Headstart Pre-school recently undertook a field trip to the Botanic Gardens to tour the grounds and learn about the research taking place there. Twenty-two students and three teachers were on hand to learn about the propagation techniques being used for the SoufriÃ¨re tree, the national flower of St Vincent and the Grenadines (SVG). There is currently only one known specimen of this tree in existence, and it is found at the Botanic Gardens.
In January 2017, Gordon Shallow, the curator of the Gardens at the National Parks, Rivers, and Beaches Authority commenced a plant propagation programme. The programme is being made possible through grant funding support from the SVG Preservation Fund for the Lignum Vitae and the SoufriÃ¨re tree as flagship species for conservation and biodiversity preservation. This is in an attempt to re-introduce and promote the sustainability of these two species.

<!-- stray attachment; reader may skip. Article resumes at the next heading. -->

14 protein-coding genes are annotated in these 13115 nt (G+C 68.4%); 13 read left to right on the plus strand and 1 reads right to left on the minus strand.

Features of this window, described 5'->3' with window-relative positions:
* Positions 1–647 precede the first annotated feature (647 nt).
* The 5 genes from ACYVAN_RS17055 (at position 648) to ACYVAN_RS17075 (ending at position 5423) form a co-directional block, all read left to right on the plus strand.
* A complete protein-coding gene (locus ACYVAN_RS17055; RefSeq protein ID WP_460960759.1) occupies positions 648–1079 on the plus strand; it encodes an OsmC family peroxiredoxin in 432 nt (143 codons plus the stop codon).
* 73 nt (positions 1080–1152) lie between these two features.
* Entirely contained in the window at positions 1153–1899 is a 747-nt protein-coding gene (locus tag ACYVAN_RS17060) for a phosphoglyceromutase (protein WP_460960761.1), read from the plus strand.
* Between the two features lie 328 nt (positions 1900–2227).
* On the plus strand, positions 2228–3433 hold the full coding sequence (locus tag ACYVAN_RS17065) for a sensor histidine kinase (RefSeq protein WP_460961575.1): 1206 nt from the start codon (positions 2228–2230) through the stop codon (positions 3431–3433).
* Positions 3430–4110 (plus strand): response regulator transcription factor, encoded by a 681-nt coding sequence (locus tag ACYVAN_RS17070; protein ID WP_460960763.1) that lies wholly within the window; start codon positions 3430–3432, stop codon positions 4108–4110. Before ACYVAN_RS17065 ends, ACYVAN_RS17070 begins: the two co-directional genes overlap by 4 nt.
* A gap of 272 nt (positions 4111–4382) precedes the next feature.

Currently, the two methods being used to propagate the SoufriÃ¨re tree are live cutting propagation and air layering. The live cutting method involves removing a fresh branch from the living tree, applying rooting hormone to the branch, and transplanting this branch into a growth medium. Research suggests that the branch will sprout its own roots and eventually become its own sapling. The second method, air layering, involves removing the bark while a branch is still on the actual tree, applying root hormone to the exposed area, and covering the area with a growth medium, potting soil for example, and then covering with foil or plastic. Research again suggests that the exposed area will sprout roots. Once the branch sprouts its own roots it can then be transplanted and begin growing on its own.
The Headstart pre-schoolers were exposed to the methods of propagation and toured the Botanic Gardens, including the nursery where the transplanted saplings are located. The students were able to identify the Soufriere tree saplings and learned about the importance of the tree to the history of SVG.